[0045] Each compensation component may be generating using a commission model adapted to interface with the document generating system. In accordance with one embodiment of the invention, each commission model comprises a collection of rule sets. These rules sets allow the business user to define any number of arbitrary properties (also referred to as hierarchies) that model the structures associated with a business, such as a business' customers, products, and sales teams (in addition to a default model that specifies a set of hierarchies). A different rule set may be stored for each sales team or sales representative responsible for selling products or services of the business. FIG. 6 illustrates the components of a commission model in accordance with an embodiment of the invention. In this instance, each sales team represents a hierarchy. Individuals in the hierarchy are abstracted out and what is stored comprises a document or agreement relationship 606. The commission model may also comprise information about products 604 that a sales team or sales representative may sell and/or information identifying quotas 600 or bonuses 602 associated with those products.

[0046] The commission model is described in further detail in pending patent application Ser. No. 09/081857, entitled “Method and Apparatus For Determining Commission”, which in incorporated herein by reference. Each compensation component may comprise some or all of the output generated by a commission engine or utilizing the commission model. The reader should note that in some instances the commission model generated by the commission engine is migrated into the system for generating configurable documents using database migration techniques well know to those of ordinary skill in the art. In other instances, the commission model is seamlessly integrated with the document generating system described herein.

[0047] The system may generate one or more compensation components from the compensation plan information defined by the user. For instance, individual products may each have separate compensation components. Suites or groups of products may also share the same compensation component.

[0048] Textual Components

[0049] Once the system generates one or more compensation components, the user is prompted to indicate whether any additional text is required (e.g., step 206). The invention contemplates the integration of many different types of text. Each set of text pertains to an identifiable subject and is stored in a form called a textual component. Each textual component comprises a set of words representative of a definable concept. Textual components are extensible such that each component may be configured to encompass text data supportive of any portion of the document that is to be generated.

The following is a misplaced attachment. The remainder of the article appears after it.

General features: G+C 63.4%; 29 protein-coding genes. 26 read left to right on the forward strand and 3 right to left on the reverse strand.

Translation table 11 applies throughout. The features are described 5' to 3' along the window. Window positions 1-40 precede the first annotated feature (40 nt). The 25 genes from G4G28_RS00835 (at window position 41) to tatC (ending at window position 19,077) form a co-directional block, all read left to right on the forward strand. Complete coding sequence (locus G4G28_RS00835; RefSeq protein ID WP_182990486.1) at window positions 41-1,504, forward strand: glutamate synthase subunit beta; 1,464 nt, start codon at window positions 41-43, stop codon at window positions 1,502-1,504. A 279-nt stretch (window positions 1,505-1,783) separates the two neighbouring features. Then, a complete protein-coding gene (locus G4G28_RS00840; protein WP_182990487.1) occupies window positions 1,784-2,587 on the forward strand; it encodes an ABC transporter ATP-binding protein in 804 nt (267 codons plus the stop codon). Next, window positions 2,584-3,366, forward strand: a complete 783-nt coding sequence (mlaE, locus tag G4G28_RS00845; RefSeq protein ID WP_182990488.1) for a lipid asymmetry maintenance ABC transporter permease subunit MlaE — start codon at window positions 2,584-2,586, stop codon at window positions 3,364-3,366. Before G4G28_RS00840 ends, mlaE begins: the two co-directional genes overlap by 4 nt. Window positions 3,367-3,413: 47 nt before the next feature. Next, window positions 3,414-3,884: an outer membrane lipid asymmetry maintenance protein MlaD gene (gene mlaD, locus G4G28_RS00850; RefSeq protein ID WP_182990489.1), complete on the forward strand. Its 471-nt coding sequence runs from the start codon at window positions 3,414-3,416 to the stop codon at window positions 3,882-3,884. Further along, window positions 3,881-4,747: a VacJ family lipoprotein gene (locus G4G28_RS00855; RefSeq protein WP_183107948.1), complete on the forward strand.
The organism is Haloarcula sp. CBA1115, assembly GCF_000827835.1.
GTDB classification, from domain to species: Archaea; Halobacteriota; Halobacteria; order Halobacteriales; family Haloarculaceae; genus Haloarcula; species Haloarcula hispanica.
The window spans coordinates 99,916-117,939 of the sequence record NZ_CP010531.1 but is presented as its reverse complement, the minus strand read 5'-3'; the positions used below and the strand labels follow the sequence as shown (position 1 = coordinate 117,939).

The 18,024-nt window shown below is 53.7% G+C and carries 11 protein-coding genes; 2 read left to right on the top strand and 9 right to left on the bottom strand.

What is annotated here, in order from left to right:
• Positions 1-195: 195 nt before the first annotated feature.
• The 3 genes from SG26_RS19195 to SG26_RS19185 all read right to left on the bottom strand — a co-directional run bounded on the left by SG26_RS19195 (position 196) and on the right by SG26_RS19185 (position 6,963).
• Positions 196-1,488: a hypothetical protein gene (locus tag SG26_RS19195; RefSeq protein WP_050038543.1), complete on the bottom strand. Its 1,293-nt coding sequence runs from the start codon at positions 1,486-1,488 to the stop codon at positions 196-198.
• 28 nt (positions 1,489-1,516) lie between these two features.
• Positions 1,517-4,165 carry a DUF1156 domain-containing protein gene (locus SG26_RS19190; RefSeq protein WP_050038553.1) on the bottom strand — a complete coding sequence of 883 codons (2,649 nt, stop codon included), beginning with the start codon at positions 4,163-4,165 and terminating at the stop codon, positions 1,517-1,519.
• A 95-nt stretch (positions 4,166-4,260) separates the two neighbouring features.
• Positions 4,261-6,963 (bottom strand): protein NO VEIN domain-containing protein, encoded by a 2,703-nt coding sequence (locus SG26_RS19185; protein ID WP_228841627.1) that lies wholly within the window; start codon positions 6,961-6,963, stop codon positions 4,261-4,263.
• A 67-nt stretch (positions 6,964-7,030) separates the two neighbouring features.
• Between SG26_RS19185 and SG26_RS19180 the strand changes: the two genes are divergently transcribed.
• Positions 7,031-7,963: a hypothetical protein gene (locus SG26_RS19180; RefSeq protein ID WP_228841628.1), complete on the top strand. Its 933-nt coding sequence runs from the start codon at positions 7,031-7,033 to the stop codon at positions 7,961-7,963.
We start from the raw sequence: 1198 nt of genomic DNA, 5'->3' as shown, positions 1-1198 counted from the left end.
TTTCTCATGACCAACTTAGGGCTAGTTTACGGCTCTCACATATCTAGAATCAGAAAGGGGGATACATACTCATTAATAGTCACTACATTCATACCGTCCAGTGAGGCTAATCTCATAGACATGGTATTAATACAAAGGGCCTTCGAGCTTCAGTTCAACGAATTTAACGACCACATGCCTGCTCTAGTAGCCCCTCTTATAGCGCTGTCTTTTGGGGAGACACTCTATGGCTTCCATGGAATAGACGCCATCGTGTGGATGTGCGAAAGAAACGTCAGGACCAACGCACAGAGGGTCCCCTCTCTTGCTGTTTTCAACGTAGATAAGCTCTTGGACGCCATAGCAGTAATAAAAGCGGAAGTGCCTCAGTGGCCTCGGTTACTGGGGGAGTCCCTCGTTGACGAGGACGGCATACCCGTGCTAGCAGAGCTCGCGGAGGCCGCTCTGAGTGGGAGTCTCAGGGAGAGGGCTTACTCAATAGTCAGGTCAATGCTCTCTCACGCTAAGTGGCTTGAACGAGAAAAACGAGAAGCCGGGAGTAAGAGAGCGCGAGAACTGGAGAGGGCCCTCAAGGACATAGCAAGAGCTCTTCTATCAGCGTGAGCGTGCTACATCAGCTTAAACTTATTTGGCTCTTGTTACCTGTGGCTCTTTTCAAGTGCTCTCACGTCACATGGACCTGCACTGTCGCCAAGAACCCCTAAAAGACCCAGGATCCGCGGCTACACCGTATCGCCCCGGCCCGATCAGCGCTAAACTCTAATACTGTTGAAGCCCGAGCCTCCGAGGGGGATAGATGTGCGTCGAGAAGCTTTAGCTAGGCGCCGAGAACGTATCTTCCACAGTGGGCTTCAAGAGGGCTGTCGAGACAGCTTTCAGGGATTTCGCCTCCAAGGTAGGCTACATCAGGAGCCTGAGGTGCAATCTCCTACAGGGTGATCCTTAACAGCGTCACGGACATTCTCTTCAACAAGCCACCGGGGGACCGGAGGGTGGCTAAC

[0050] Embodiments of the invention contemplate the use of textual components that, for example, contain contractual language. Thus, each textual component may represent different provisions of a contact. One textual component may, for instance, be representative of a duties & obligation provision, another textual component may be representative of a warranties and indemnities provision or a termination clause. Textual components may also include remedy provisions arbitration provisions, merger provisions, or other contractual or non-contractual language. Moreover, each textual component may be customized so that it relates to the purpose of the document. For instance, if additional contract language is required when certain types of products are sold, a textual component that comprises such language may be written and incorporated into the system. Thus, textual components provide an extensible mechanism for integrating relevant language into the document template which is in turn utilized to generate a document such as a contract.

[0051] The reader should note that the invention also contemplates the use of textual components that relate to various other aspects of a document. The invention is not limited solely to the creation of contracts, but may also be utilized to generate any other sort of document related to a business transaction. Documents such as letters of intent, Request For Proposals (RFPs), bids, memos, letters, etc . . . may generated via embodiments of the invention. Textual components are typically predefined by a system designer, but may also be created or modified by other users. When the user desires customized text (e.g., at step 206), the system is configured to obtain textual components relating to the situation for which the document is intended. For example, if the user is generating a document that comprises an agreement to sell or distribute a certain product (e.g., life insurance), the textual component that is obtained will relate to the product to which the transaction pertains. In one embodiment of the invention this occurs at step 208 where the system obtains one or more textual components associated with a particular product.

[0052] Document Templates